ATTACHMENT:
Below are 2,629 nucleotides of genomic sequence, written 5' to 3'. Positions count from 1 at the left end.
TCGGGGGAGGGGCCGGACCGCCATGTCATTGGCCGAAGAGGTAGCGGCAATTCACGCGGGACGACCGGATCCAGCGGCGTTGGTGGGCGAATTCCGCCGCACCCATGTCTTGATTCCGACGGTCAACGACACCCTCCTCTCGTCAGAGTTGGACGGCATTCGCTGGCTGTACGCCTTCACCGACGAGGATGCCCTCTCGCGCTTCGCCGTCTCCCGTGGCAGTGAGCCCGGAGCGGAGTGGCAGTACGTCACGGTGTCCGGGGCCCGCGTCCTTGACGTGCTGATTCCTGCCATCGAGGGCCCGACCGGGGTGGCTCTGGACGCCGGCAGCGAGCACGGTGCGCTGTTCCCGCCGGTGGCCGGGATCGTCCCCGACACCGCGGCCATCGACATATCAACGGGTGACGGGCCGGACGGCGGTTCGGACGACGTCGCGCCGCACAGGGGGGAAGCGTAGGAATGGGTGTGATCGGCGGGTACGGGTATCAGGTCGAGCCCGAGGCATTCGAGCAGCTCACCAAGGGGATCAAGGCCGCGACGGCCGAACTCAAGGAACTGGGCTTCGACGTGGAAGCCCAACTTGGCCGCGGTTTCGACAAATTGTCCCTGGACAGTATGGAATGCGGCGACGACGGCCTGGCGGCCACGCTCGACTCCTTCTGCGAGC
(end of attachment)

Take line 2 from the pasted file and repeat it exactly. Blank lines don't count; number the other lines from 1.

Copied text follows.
TCGGGGGAGGGGCCGGACCGCCATGTCATTGGCCGAAGAGGTAGCGGCAATTCACGCGGGACGACCGGATCCAGCGGCGTTGGTGGGCGAATTCCGCCGCACCCATGTCTTGATTCCGACGGTCAACGACACCCTCCTCTCGTCAGAGTTGGACGGCATTCGCTGGCTGTACGCCTTCACCGACGAGGATGCCCTCTCGCGCTTCGCCGTCTCCCGTGGCAGTGAGCCCGGAGCGGAGTGGCAGTACGTCACGGTGTCCGGGGCCCGCGTCCTTGACGTGCTGATTCCTGCCATCGAGGGCCCGACCGGGGTGGCTCTGGACGCCGGCAGCGAGCACGGTGCGCTGTTCCCGCCGGTGGCCGGGATCGTCCCCGACACCGCGGCCATCGACATATCAACGGGTGACGGGCCGGACGGCGGTTCGGACGACGTCGCGCCGCACAGGGGGGAAGCGTAGGAATGGGTGTGATCGGCGGGTACGGGTATCAGGTCGAGCCCGAGGCATTCGAGCAGCTCACCAAGGGGATCAAGGCCGCGACGGCCGAACTCAAGGAACTGGGCTTCGACGTGGAAGCCCAACTTGGCCGCGGTTTCGACAAATTGTCCCTGGACAGTATGGAATGCGGCGACGACGGCCTGGCGGCCACGCTCGACTCCTTCTGCGAGC